Types and Characteristics of Ground Improvement Techniques (2)

Ground Improvement Techniques
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In our previous discussion, we briefly explored ground improvement methods for weak soils.

(Please refer to the previous post for more details.)

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Today, we’ll enhance our understanding by providing concise explanations for each method.

Before We Start: Understanding Clayey and Sandy Soils.

1. Clayey vs. Sandy Soils

Accurate definitions can be elusive, but let’s simplify:

Clayey Soil : Think of it as clay. According to “Grim,” clay is a soil that exhibits plasticity when mixed with a certain amount of water. Particle size is typically less than 2μm.

Sandy Soil : Though not exactly sand, it’s helpful to consider it as having similar properties, often referred to as “non-cohesive soil.”

1-1. Differences in Drainage:

Clayey Soil : Composed of very fine particles, including clay minerals with electrostatic properties, leading to poor drainage.

Sandy Soil : Coarser particles with ample void spaces, allowing for rapid drainage.

2. Drainage Methods for Clayey Soils

2-1. Sand Drain Method

(1) Overview

Sand drains are installed in weak clayey soils to serve as permeable columns that facilitate drainage and expedite soil consolidation.

(2) Installation

Uses compressed air casing, water jet casing, rotary boring, or earth auger to install sand piles. Load is applied to the treated ground, which enhances consolidation and drainage through the sand columns.

(3) Advantage

– Effective drainage.

– Applicable up to soils with N-values of 25.

– Sand columns resist lateral soil movement.

– Long-term drainage efficiency remains stable.

(4) Disadvantages

– Potential disturbance to surrounding soil.

– Requires high-quality, expensive sand.

– Slow construction speed.

– High cost due to extensive material and labor needs.

2-2. Paper Drain Method

(1) Overview

Uses synthetic cardboard sheets instead of sand piles to expedite consolidation in very weak clayey soils.

(2) Features

– More cost-effective than sand drains.

– Faster installation.

– Effective drainage.

– Uniform drain cross-section over depth.

– Minimal disturbance to surrounding soil.

(3) Cardboard Requirements

– High permeability compared to surrounding soil.

– Prevents passage of fine particles.

– Sufficient strength to avoid breakage.

2-3. Pack Drain Method

(1) Overview

Involves placing sand in a special fibrous mesh to form permeable columns in weak soils.

Allows for simultaneous installation of multiple drains.

Since it is wrapped in fiber, it is less likely for the drain to be cut compared to sand drains, and the amount of sand required is reduced.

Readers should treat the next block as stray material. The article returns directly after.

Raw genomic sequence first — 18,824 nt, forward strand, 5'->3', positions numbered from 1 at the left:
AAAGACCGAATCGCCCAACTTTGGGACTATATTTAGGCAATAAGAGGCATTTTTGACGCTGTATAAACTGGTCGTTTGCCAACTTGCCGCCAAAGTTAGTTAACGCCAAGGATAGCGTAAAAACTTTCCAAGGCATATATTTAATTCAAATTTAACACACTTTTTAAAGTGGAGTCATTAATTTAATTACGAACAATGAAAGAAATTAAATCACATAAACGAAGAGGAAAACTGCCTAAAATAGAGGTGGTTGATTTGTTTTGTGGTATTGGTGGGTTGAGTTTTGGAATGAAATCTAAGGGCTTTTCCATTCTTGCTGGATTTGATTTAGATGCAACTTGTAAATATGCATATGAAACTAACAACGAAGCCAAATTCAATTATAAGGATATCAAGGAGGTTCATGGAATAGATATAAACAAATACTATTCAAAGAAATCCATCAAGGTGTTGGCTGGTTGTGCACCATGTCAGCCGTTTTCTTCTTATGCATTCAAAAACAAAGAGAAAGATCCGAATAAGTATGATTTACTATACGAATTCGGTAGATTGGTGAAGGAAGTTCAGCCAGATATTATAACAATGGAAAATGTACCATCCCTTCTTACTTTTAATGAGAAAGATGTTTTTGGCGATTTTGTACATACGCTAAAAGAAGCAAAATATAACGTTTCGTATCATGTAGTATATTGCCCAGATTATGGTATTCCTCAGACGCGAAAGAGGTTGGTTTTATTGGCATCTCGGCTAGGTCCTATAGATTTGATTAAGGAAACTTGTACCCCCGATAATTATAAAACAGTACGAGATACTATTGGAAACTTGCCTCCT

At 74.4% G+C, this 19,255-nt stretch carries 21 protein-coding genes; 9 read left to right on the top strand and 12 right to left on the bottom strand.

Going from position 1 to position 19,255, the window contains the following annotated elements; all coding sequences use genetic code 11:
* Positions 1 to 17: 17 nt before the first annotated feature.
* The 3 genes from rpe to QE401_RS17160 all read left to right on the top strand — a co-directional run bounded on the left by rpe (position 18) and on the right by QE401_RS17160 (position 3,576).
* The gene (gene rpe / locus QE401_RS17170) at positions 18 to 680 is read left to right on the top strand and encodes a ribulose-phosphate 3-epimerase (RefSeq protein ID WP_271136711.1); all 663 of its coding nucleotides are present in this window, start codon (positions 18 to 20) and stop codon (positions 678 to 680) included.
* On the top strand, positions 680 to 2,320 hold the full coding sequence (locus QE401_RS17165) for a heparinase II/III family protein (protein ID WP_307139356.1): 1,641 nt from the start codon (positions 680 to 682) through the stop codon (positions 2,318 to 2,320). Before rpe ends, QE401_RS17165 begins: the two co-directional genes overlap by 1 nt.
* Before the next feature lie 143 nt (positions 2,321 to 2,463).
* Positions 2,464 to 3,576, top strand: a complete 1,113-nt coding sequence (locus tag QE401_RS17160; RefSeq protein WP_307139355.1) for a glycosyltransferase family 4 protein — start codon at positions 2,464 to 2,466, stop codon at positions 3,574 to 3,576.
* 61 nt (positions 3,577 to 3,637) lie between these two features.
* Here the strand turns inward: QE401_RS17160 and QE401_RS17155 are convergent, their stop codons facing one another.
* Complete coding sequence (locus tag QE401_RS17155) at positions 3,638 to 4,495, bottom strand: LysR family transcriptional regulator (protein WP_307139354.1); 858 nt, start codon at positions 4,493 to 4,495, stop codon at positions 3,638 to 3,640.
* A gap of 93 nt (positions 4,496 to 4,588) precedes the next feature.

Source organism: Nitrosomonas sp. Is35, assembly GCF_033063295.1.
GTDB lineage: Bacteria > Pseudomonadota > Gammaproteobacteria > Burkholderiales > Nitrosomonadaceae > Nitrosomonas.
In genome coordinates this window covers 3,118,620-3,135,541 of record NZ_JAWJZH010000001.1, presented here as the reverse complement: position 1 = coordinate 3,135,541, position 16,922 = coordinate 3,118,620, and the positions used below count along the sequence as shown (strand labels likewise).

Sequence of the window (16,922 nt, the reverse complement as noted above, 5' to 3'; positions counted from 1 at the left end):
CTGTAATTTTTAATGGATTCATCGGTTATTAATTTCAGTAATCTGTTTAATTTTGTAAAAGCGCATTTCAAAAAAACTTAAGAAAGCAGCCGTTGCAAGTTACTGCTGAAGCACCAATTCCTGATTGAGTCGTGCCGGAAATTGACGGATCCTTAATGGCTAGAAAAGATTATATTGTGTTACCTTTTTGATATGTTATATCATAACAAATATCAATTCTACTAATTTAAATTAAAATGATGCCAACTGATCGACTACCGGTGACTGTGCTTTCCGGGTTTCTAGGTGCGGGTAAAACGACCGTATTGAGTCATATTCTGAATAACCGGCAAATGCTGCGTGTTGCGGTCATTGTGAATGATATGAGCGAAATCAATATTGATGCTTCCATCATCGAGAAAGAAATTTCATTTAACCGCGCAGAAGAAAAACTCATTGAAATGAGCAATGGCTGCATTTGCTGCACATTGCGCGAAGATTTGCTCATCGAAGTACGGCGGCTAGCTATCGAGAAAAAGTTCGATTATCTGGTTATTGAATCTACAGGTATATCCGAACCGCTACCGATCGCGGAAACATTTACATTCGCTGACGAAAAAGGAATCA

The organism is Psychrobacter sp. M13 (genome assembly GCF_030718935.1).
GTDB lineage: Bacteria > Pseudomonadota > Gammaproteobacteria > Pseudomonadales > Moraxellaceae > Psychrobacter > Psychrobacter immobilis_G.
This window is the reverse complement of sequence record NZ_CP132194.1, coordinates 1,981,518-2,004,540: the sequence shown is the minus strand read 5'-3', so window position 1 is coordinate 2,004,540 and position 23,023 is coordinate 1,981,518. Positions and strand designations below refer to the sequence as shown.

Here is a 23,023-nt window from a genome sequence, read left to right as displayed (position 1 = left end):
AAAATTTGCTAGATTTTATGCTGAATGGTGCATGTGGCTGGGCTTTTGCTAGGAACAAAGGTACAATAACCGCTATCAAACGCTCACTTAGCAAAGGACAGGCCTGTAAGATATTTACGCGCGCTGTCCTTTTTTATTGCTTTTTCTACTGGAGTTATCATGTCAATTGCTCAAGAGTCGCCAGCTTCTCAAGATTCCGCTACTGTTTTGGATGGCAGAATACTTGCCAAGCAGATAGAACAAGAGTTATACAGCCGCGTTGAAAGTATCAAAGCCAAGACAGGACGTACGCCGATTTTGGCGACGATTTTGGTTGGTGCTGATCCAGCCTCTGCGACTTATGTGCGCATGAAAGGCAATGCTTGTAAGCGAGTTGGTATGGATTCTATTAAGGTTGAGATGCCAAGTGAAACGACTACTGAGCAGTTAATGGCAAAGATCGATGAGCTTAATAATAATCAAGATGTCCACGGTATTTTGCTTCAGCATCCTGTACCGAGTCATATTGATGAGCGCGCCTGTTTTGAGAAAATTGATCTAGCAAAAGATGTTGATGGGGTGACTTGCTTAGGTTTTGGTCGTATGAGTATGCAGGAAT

(2) Advantages

– Faster than sand drains (four drains at a time).

– Mesh prevents sand column breakage.

– Reduces sand quantity needed.

– Smaller diameter installation possible.

(3) Disadvantages

– Potential mesh twisting during installation.

– Long-term drainage efficiency concerns.

– Specialized equipment needed.

– Difficult depth adjustment in irregular ground.

3. Sand Compaction Pile Method for Sandy Soils (& Clayey Soils)

(1) Overview

Uses vibration or impact to drive sand into the soil, forming large, compacted sand columns to stabilize the ground.

(2) Effects

– Forms composite ground with properties of both sand and clay.

– Increases bearing capacity, reduces settlement, enhances shear strength.

– Accelerates consolidation and mitigates liquefaction.

4. Vibroflotation Method for Sandy Soils

(1) Overview

Inserts a vibratory probe into sandy soil, using water jets and vibration to compact soil and fill voids with gravel.

(2) Advantages

– Deep compaction achievable from the surface.

– Unaffected by groundwater levels.

– Fast and cost-effective.

– Particularly effective for structures subject to vibrations.

5. Dynamic Compaction Method for Sandy Soils

(1) Overview

Involves repeatedly dropping heavy weights (10-40 tons) from heights (10-30m) to consolidate soil through impact and vibration.

(2) Advantages

– Treats large areas.

– Effective at considerable depths.

– Significant improvement in soil properties.

– Can manage obstacles within the ground.

– No special chemicals or materials required.

(3) Disadvantages

– Potential damage to nearby structures.

– Environmental issues due to noise, vibration, and dust.

– Excess pore water pressure in saturated clay.

– Possible delays in construction.

6. Conclusion

We’ve expanded on various ground improvement techniques, providing a comprehensive overview of their applications and benefits. We’ll discuss more in future posts.

Feel free to reach out with any questions or for further details. Thank you, and see you next time!

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